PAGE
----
Currently, THC is used for dose selection (e.g., 500 mcg THC) and it serves as an indicator for the amounts of other molecules, such as minor phytocannabinoids, terpenes, and more that vaporize into the aerosol during the vaporization of a selected THC dose. In recent years, Syqe inhaler technology was evaluated in several clinical trials (Eisenberg et al, 2014; Vulfsons et al, 2020; Almog et al, 2020) and in a long-term observational study (Aviram et al, 2022), where it demonstrated effectiveness, safety, and usability as well as narrow pharmacokinetic variability.

Milay et al. (2020) investigated the optimal storage conditions for preserving the composition of naturally occurring secondary metabolites (i.e., phytocannabinoids and terpenoids) in Cannabis inflorescences and extracts postharvest over a 1-year period. They reported significant variability in the stability of the main phytocannabinoids at room temperature (25°C) and concluded that the best conditions for preserving the original phytocannabinoid and terpene contents of inflorescences throughout long storage periods are in the form of whole (non-ground) inflorescences at 4°C (Milay et al, 2020). In the current study we aimed to assess the stability of these phytocannabinoids during the manufacturing process (as will be described in the Methods section) at the Syqe Medical facility and within the vacuum-sealed cartridges for a period of 2 years. In addition, we assessed whether storage time has an effect on the dose of THC aerosolized via the Syqe inhaler from such cartridges. In this stability study, only the 500 mcg THC dose was assessed as it was found to be the optimal dose for chronic pain treatment in a previous study, with the best balance between pain intensity reduction report and intoxication levels (Almog et al, 2020).

Methods

Chemicals and reagents

Liquid chromatography LiChrosolv® gradient grade acetonitrile, methanol, and water for the mobile phase were purchased from Mercury Scientific and Industrial Products Ltd. (Rosh Haayin, Israel). Liquid chromatography-mass spectrometry (LC-MS)-grade formic acid was purchased from BioLab Ltd. (Jerusalem, Israel). Phytocannabinoids analytical standards (>98% purity) of THC, THCA, CBD, CBDA, CBN, and CBGA were manufactured by Restek (Bellefonte, PA, USA). Data were restricted to the requirements of the Israeli Medical Cannabis Authority regulations.

Medical cannabis

The MC inflorescence product “Bedrocan” (Bedrocan International, Veendam, Netherlands), which contains about 22% THC and <1.0 CBD, was used in all experiments. It was free of pesticides, heavy metals (<0.2 ppm lead, <0.02 ppm mercury, and <0.02 ppm cadmium), stalks, and foreign materials. Microbiological purity was also confirmed by the manufacturer (total aerobic microbial count of <10 colony forming units [CFU]/g, total yeast and mold count of <10 CFU/g, and absence of Pseudomonas aeruginosa, Staphylococcus aureus, and bile-tolerant gram-negative bacteria).

MC processing, cartridge production, handling, and storage

Before processing, the MC powder is stored at 25°C (± 2°C) and relative humidity (RH) of 60% (± 5%) in a polypropylene container, sealed in an aluminum foil pouch (Oliver-Tolas Healthcare Packaging B.V., Venray, the Netherlands). All MC handling — starting from processing until a cartridge is vacuum sealed — are performed in a clean-room environment. Manufacture begins with the grinding of whole Cannabis inflorescences (Bedrocan MC inflorescence product) to form a fine and homogenized powder (particle diameter <1000 μm).

VCs are manufactured by a dedicated machine, which allots 13.5±0.9 mg of ground MC powder into each VC. Sixty VCs are subsequently assembled into each tamper-proof cartridge which is then packaged in a vacuumed aluminum foil that protects it from exposure to light and oxygen until use. The Syqe inhaler releases a single VC for each inhalation and returns it to the cartridge after use. To ensure dose accuracy, each VC is used by the inhaler only once. In this stability study, only the 500 mcg THC dose was assessed.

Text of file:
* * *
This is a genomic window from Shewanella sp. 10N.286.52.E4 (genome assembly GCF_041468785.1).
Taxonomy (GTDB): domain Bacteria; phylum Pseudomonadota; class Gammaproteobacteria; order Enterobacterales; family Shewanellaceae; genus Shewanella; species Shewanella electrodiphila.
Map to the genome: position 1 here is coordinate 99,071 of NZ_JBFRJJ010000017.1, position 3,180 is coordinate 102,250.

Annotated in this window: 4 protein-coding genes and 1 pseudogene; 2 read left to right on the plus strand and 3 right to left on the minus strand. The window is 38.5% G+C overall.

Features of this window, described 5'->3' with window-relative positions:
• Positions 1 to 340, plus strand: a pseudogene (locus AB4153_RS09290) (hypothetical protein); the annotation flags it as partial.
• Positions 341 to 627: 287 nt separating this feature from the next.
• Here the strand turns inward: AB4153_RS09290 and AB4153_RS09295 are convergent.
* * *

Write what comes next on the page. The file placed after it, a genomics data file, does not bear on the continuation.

Assessment of pre-packaging MC stability

To assess the effect of refrigeration (5°C±2°C with up to 12% RH) on its stability during the handling and hold time, samples were taken from three separate MC powder batches and assayed at baseline (BL) and at 1, 2, and 3 months after grinding. Each sample was assayed for loss on drying and for the concentration of the major phytocannabinoids (CBDA, CBD, CBGA, CBN, THCA, and THC; ordered according to the ultra-high-performance liquid chromatography (U-HPLC) test).

Long-term stability of MC stored in cartridges

Once cartridges are produced, they are stored, distributed, and used at room temperature. To assess the shelf life of such cartridges under those conditions, a long-term stability study was performed. To that end, cartridges were stored at 25°C (± 2°C) and relative humidity of 60% (± 5%) in a calibrated and certified stability chamber (Memmert Constant climate chamber HPP260). Batches were tested at BL (n=9) and after 3 (n=6), 6 (n=9), 9 (n=8), 12 (n=7), 18 (n=4), and 24 (n=4) months. At each time point, samples of the ground inflorescence within the cartridges were analyzed for loss on drying and for the relative amount (mg) of each of the major phytocannabinoids (CBDA, CBD, CBGA, CBN, THCA, and THC). Cartridges from the same batches were also used for aerosolization by the Syqe inhaler at BL and at 6, 9, 18, and 24 months, and the THC content of the aerosolized dose was analyzed.

To assess the effects of a warmer temperature on MC, cartridges were stored post-production at an elevated temperature of 30°C (±2°C) and relative humidity of 65% (± 5%). Three different batches were analyzed at BL and at 1, 2, 4, and 6 months of storage.

Chemical analysis of phytocannabinoids

To analyze the six main phytocannabinoids (CBDA, CBD, CBGA, CBN, THCA, and THC) of Cannabis inflorescences, 100 mg of ground inflorescences from the same container bulk were weighed in duplicates and combined with 25 mL methanol. The samples were extracted for 40 min in an ultrasonic bath and centrifuged at 3000 rpm for 5 min. After dilution in 70/30 ACN/water + 0.1% formic acid solution, the samples were filtered through a 0.22 μm PP filter vial. The phytocannabinoids were analyzed by an U-HPLC system with a refrigerated auto-sampler, thermostatic column oven, and ultraviolet detector (Waters ACQUITY UPLC H-Class, Waters Corporation, Milford, MA, USA). Chromatographic separation was performed using a Waters ACQUITY UPLC 1.7-μm C18 column 2.1 × 150 mm, maintained at 30°C. The phytocannabinoids were separated using gradient elution with 0.1% (v/v) formic acid in double-distilled water (phase A) and 0.1% (v/v) formic acid in acetonitrile (phase B). A constant flow rate of 0.4 mL/min was employed throughout the analysis. The gradient profile varied from 70% to 100% B in 10.5 min, held for 0.5 min in these conditions, and returned to the initial conditions. The runtime was 14 min. Quantitation of the samples was performed according to calibration curves.